From 1885 to 1940, the US government required American Indian reservations to take annual censuses of their members. Those census rolls, microfilmed by the National Archives and Records Administration
(NARA), serve as a good starting place for genealogists investigating American Indian ancestry.
“For the early years, they help bridge a difficult identity transition, listing both an individual’s Indian name and their English or Christian name,” explains professional genealogist James W. Warren, a specialist in American Indian research. Some rolls record annual births and deaths—creating a “vital-records snapshot” of the tribe. “And for many years, they list each individual’s number on the previous year’s census roll, helping researchers identify maiden names and make multigenerational connections,” says Warren.
To use the microfilm (film M595), you have to know what tribe your ancestor belonged to find him in the records. But this week, Ancestry.com
added the 1885-to-1940 Indian censuses in searchable, digitized format—offering more flexibility to find ancestors if you don’t know every detail (or it wasn’t recorded as you think it would be). You can search by name, tribe, birth date, family members and other parameters. The new collection is part of Ancestry.com’s US Deluxe subscription ($179.40 per year).
Warren warns that despite the federal mandate, there are record gaps for most reservations and agencies. “But an amazing number of rolls are available,” he says. “Combined with other records generated by the Bureau of Indian Affairs, the Indian census rolls help make reservation-affiliated American Indians the best-documented ancestors in the United States for this time period.”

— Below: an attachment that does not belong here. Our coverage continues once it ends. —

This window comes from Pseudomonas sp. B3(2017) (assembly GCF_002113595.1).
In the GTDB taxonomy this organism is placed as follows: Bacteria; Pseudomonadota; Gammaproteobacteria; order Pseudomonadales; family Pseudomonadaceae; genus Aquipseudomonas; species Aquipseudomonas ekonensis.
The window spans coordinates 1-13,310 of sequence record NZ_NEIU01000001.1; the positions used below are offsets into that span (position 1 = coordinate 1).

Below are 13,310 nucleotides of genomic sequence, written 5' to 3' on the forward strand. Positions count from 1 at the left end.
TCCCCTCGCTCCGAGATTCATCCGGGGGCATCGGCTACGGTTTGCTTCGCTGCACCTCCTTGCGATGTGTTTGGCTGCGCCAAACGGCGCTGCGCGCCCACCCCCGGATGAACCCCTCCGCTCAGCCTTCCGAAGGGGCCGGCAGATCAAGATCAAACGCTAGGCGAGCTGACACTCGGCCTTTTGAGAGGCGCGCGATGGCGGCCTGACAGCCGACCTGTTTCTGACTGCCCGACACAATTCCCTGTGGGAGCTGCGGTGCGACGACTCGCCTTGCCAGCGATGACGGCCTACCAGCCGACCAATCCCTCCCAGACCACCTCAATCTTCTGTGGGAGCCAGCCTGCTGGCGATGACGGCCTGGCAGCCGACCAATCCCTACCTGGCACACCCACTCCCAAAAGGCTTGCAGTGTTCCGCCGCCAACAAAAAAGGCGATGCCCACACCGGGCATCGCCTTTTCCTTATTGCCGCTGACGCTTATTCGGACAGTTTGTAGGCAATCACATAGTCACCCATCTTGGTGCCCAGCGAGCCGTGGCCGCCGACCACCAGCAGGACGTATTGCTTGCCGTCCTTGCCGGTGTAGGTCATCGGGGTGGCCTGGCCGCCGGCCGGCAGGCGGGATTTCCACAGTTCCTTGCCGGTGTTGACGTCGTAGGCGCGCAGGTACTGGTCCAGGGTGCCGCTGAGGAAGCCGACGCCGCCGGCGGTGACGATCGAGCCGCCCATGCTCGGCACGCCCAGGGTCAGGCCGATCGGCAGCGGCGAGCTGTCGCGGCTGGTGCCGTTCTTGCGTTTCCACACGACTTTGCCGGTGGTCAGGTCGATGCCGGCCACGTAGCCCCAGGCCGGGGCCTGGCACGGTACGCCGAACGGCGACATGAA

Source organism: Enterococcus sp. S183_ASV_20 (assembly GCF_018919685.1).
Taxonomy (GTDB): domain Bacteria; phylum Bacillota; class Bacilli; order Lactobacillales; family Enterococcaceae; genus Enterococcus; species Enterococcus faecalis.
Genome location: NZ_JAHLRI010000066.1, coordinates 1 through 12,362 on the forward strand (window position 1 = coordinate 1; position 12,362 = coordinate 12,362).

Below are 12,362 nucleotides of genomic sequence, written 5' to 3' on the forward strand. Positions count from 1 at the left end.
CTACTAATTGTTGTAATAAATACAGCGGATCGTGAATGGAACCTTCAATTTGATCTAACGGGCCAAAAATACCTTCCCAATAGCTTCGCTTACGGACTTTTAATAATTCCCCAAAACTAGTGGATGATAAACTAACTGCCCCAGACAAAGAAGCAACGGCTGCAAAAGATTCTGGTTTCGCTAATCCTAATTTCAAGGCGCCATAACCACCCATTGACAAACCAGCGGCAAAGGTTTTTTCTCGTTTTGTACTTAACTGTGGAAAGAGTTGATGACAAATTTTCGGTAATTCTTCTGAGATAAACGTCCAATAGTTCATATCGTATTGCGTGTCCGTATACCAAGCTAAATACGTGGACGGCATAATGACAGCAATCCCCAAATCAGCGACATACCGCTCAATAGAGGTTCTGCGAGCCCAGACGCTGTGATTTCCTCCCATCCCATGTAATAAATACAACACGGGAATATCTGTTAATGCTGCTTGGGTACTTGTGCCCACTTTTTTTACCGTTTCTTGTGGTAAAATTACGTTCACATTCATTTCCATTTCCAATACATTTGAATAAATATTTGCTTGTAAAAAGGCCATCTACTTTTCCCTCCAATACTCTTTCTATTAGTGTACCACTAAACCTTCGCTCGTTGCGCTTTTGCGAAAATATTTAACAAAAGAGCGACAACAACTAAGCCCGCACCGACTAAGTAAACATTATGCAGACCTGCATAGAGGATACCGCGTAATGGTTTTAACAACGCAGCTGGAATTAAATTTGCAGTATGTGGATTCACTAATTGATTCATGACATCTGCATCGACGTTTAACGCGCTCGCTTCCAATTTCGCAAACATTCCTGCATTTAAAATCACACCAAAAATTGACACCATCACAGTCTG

If your family belonged to one of the so-called Five Civilized Tribes—Cherokee, Chickasaw, Choctaw, Creek or Seminole—this collection won’t help you. Instead, you’ll want to use the Dawes rolls, the official roster of those tribes' then-members, created from 1898 to 1907. Both the applications and final enrollment records are available on microfilm (film M1186) and digitally through NARA’s Archival Research Database. (Try Access Genealogy
for an easier-to-search index.)
For more help, read the National Archives’ helpful guide to tracing American Indians in federal records
In other news, Ancestry.com also unveiled two new Web sites for overseas researchers. Ancestry.fr and Ancestry.it bring the genealogy conglomerate’s databases and resources to French- and Italian-speaking users. To learn more, read the announcement.